Mérikha, Kíthnos

The island of Kíthnos lies just to the south of Kéa and is probably the island you will head to if you sail due east from Poros across to the Cyclades. The island is famous for its cheese which is used in a lot of local recipes. Mérikha lies on the western side of the island and so is the most directly accessible harbour when crossing from Poros. Mérikha is worth a visit and is the principal port of the island.




Loutrou lies to the north east of the island of Kíthnos and is known for its hydropathic institute based around the local hot springs that in past times gave the island the name of Thermia. Like Mérikha, Loutrou is worth a visit.




Sérifos (Seriphos) is the next island to the south of Kíthnos (Kythnos) and is recognisable by its domed shape. Sérifos is the island of Perseus and the Gorgon’s Medusa’s head and it is said that the rock cliffs above Sérifos’ famous chora are the bodies of King Polydectes and his courtiers who were turned to stone by the Medusa’s gaze.


The main port of Sérifos is Livádhi to the south east of the island and is at the head of a spectacular bay. The quay is often crowded, but anchoring near the beach is no problem although sometimes two ‘hooks’ are advisable. The famous chora of the island should definitely be visited.




Sífnos lies just 9 miles to the south east of Sérifos across the Sífnos channel. The channel can often be ‘quite fresh’ as the north easterly wind funnels between the two islands. Kamáres on the north western side of the island is the main ferry port of the island and lies at the head of a large bay providing good shelter. Kamáres is a good place from which to visit the villages of Apollonia and Kastro inland.



Vathí, Sífnos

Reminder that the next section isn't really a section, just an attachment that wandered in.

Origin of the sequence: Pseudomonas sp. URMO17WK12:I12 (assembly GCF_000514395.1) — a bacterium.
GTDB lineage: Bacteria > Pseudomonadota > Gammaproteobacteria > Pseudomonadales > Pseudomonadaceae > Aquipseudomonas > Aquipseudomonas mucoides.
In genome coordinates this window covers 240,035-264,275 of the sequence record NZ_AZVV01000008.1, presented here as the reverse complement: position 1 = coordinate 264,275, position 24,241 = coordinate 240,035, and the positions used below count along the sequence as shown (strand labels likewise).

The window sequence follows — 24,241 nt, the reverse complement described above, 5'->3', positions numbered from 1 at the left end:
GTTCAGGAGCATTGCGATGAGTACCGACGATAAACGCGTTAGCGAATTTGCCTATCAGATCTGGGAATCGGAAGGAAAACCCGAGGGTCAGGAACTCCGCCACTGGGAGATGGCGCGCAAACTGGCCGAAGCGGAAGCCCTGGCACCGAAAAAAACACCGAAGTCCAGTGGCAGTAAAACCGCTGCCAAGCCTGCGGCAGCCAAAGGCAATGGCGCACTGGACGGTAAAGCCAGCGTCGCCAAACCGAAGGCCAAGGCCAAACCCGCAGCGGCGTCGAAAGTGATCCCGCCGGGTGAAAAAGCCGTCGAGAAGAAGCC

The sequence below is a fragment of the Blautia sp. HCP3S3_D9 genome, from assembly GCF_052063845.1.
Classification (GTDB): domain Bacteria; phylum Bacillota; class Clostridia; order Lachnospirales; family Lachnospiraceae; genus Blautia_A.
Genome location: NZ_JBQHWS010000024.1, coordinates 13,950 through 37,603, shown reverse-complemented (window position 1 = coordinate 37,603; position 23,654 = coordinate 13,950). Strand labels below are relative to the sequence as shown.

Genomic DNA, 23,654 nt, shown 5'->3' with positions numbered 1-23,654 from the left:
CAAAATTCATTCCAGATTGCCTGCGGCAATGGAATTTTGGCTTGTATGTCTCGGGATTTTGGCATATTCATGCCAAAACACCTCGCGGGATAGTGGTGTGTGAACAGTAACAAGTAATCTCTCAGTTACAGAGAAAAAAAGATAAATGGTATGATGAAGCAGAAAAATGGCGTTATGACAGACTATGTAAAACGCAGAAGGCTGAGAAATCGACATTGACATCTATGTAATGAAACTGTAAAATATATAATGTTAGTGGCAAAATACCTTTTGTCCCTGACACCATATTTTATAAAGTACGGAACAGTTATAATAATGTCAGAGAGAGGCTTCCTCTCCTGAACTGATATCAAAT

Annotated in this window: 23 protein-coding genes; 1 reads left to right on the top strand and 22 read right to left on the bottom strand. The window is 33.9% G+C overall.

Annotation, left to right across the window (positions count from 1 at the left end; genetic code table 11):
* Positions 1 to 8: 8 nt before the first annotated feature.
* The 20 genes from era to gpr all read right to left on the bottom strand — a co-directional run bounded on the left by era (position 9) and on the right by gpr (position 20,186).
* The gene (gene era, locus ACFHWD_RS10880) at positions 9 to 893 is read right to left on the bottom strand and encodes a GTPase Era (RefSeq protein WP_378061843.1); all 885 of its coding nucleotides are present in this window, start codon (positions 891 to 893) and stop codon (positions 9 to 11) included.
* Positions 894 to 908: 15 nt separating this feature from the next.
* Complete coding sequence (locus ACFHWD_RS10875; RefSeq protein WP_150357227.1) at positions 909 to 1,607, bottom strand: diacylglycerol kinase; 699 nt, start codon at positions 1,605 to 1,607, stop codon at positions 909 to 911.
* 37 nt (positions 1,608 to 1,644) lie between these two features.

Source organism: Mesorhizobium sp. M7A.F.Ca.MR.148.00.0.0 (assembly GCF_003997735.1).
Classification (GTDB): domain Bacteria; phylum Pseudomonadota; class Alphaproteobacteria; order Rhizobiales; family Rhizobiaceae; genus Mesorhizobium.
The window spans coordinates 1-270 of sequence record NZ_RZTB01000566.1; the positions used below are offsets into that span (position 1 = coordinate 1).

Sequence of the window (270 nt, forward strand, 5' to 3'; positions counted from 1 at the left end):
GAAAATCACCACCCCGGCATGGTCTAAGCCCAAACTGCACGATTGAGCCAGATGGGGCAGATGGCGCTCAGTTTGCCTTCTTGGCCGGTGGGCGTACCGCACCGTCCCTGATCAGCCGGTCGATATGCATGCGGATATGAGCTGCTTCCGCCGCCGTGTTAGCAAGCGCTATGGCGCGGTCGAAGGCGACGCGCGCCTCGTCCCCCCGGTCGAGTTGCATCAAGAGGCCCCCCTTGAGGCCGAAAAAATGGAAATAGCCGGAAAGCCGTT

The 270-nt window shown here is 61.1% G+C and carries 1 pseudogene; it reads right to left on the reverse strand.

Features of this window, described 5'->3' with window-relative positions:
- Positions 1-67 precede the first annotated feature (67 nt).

Vathí sits on the northern side of a small circular bay on the south western side of Sífnos and is an example of what a Cycladic village should be. Few sailors fail to fall in love with the place.




Mílos, like the more famous Santorini (Thíra), is an old volcano and the bay of Órmos Mílou is a huge caldera. Like Santorini the bay is surrounded by cliffs of pumice and basalt and the island has numerous hot springs, all fed from the same underground source that once fed the volcano. It is certainly one of the Greek islands that should be visited having a fascinating past and spectacular landscape. The main port of Adhamas is on the northern side of the caldera and provides an excellent point from which to explore the island. Órmos Mílou is open to the north west and so does not provide good protection from the Meltemi which blows down through the entrance causing a swell, particularly through the entrance itself.





Port Íos, Íos

One for the under twenties. There are very beautiful beaches overshadowed by the noisy bars. Legend has it that Homer died here - probably from an overdose of Guinness at an Irish pub.

Greek Sailing Grounds